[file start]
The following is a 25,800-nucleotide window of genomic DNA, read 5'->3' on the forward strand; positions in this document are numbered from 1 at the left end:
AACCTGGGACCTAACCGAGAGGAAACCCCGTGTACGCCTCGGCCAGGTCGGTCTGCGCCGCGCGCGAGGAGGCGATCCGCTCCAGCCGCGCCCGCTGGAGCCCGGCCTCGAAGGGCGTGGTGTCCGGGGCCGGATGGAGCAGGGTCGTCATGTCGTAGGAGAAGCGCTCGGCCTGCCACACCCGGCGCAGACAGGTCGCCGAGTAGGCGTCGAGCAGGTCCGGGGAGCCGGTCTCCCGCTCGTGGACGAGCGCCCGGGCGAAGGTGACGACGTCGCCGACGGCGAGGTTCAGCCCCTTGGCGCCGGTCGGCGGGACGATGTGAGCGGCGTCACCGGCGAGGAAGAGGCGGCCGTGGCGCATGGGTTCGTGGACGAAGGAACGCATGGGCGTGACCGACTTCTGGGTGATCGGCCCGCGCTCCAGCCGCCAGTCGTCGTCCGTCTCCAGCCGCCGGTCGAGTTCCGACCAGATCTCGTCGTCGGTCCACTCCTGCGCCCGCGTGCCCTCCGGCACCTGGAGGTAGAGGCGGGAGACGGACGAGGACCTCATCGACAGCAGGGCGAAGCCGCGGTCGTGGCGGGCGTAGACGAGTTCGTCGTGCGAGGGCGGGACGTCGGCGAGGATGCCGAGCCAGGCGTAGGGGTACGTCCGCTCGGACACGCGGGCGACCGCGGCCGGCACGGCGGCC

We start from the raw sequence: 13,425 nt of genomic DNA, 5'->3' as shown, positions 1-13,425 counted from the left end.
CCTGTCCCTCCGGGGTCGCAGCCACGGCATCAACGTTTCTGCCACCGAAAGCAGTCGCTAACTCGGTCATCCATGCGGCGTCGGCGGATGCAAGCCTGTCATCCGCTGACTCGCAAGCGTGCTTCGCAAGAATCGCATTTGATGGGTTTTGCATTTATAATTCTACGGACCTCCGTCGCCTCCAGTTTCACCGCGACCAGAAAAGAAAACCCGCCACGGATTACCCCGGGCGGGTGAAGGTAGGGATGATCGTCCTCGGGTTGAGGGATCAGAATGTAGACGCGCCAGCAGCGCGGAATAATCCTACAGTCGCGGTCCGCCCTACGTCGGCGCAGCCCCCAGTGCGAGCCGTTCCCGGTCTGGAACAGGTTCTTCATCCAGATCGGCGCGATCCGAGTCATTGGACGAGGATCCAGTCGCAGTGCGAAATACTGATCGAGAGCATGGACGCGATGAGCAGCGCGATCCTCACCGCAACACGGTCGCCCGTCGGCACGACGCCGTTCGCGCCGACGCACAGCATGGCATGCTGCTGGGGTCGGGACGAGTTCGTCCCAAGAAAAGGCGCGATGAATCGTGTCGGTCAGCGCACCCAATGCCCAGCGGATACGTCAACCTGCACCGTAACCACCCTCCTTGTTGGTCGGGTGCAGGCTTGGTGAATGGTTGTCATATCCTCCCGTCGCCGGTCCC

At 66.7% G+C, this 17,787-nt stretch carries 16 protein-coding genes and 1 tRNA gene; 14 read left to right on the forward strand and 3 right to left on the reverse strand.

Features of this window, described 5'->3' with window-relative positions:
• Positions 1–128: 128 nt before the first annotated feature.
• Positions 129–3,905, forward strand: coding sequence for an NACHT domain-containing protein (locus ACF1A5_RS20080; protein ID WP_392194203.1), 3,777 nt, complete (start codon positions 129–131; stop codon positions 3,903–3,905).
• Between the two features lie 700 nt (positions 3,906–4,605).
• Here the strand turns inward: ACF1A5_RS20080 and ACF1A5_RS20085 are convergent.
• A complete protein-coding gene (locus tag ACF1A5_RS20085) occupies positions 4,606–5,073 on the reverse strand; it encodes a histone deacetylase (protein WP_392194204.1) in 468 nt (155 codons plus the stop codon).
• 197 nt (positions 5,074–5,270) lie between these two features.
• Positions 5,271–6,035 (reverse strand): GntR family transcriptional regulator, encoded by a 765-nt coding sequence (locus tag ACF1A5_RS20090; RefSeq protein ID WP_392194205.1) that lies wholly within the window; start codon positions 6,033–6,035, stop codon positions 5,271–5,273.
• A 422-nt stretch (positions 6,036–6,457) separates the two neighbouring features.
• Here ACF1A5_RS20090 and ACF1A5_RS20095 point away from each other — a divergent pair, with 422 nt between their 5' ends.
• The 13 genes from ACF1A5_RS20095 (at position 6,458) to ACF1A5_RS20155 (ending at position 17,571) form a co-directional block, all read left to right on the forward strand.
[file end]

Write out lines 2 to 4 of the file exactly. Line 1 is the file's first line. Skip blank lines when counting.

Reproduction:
AACCTGGGACCTAACCGAGAGGAAACCCCGTGTACGCCTCGGCCAGGTCGGTCTGCGCCGCGCGCGAGGAGGCGATCCGCTCCAGCCGCGCCCGCTGGAGCCCGGCCTCGAAGGGCGTGGTGTCCGGGGCCGGATGGAGCAGGGTCGTCATGTCGTAGGAGAAGCGCTCGGCCTGCCACACCCGGCGCAGACAGGTCGCCGAGTAGGCGTCGAGCAGGTCCGGGGAGCCGGTCTCCCGCTCGTGGACGAGCGCCCGGGCGAAGGTGACGACGTCGCCGACGGCGAGGTTCAGCCCCTTGGCGCCGGTCGGCGGGACGATGTGAGCGGCGTCACCGGCGAGGAAGAGGCGGCCGTGGCGCATGGGTTCGTGGACGAAGGAACGCATGGGCGTGACCGACTTCTGGGTGATCGGCCCGCGCTCCAGCCGCCAGTCGTCGTCCGTCTCCAGCCGCCGGTCGAGTTCCGACCAGATCTCGTCGTCGGTCCACTCCTGCGCCCGCGTGCCCTCCGGCACCTGGAGGTAGAGGCGGGAGACGGACGAGGACCTCATCGACAGCAGGGCGAAGCCGCGGTCGTGGCGGGCGTAGACGAGTTCGTCGTGCGAGGGCGGGACGTCGGCGAGGATGCCGAGCCAGGCGTAGGGGTACGTCCGCTCGGACACGCGGGCGACCGCGGCCGGCACGGCGGCC

We start from the raw sequence: 13,425 nt of genomic DNA, 5'->3' as shown, positions 1-13,425 counted from the left end.
CCTGTCCCTCCGGGGTCGCAGCCACGGCATCAACGTTTCTGCCACCGAAAGCAGTCGCTAACTCGGTCATCCATGCGGCGTCGGCGGATGCAAGCCTGTCATCCGCTGACTCGCAAGCGTGCTTCGCAAGAATCGCATTTGATGGGTTTTGCATTTATAATTCTACGGACCTCCGTCGCCTCCAGTTTCACCGCGACCAGAAAAGAAAACCCGCCACGGATTACCCCGGGCGGGTGAAGGTAGGGATGATCGTCCTCGGGTTGAGGGATCAGAATGTAGACGCGCCAGCAGCGCGGAATAATCCTACAGTCGCGGTCCGCCCTACGTCGGCGCAGCCCCCAGTGCGAGCCGTTCCCGGTCTGGAACAGGTTCTTCATCCAGATCGGCGCGATCCGAGTCATTGGACGAGGATCCAGTCGCAGTGCGAAATACTGATCGAGAGCATGGACGCGATGAGCAGCGCGATCCTCACCGCAACACGGTCGCCCGTCGGCACGACGCCGTTCGCGCCGACGCACAGCATGGCATGCTGCTGGGGTCGGGACGAGTTCGTCCCAAGAAAAGGCGCGATGAATCGTGTCGGTCAGCGCACCCAATGCCCAGCGGATACGTCAACCTGCACCGTAACCACCCTCCTTGTTGGTCGGGTGCAGGCTTGGTGAATGGTTGTCATATCCTCCCGTCGCCGGTCCC